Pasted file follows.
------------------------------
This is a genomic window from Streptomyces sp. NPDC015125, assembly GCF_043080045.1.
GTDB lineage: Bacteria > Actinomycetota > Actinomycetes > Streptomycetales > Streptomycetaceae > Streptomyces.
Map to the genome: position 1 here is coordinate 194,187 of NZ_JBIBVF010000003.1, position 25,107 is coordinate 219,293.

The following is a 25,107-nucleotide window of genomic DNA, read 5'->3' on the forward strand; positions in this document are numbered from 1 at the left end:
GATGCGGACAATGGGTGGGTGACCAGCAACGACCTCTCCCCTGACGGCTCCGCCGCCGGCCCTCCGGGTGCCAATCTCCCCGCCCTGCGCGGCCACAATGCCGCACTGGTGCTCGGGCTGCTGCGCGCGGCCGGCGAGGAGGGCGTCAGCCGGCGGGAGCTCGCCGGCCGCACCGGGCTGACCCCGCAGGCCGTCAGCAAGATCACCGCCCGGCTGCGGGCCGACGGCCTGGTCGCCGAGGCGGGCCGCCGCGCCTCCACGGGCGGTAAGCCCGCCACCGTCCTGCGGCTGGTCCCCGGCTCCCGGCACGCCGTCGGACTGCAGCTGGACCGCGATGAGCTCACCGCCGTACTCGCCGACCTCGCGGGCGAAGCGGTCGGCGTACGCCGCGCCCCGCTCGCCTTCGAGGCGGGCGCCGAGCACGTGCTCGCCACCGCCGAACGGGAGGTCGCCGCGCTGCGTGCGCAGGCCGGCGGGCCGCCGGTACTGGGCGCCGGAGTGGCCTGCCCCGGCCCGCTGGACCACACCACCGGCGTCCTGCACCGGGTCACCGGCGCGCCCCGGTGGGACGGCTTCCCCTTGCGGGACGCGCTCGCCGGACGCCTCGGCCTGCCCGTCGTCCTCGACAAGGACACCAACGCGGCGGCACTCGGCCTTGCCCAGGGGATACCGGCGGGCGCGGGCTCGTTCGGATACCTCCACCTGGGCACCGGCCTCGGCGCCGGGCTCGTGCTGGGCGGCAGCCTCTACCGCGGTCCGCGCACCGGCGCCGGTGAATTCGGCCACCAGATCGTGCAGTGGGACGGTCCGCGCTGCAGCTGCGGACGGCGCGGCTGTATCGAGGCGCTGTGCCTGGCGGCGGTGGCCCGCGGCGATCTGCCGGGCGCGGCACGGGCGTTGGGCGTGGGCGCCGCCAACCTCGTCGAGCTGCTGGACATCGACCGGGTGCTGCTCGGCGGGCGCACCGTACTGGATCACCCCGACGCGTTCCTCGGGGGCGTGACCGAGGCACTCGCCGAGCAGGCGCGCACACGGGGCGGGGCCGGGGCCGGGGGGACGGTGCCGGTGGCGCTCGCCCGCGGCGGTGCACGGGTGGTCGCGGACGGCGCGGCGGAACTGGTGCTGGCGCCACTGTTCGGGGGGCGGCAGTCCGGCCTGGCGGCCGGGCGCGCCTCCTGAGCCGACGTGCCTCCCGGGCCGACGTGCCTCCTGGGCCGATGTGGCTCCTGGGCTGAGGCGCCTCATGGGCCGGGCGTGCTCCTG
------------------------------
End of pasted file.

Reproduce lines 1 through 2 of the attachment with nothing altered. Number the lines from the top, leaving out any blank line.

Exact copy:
This is a genomic window from Streptomyces sp. NPDC015125, assembly GCF_043080045.1.
GTDB lineage: Bacteria > Actinomycetota > Actinomycetes > Streptomycetales > Streptomycetaceae > Streptomyces.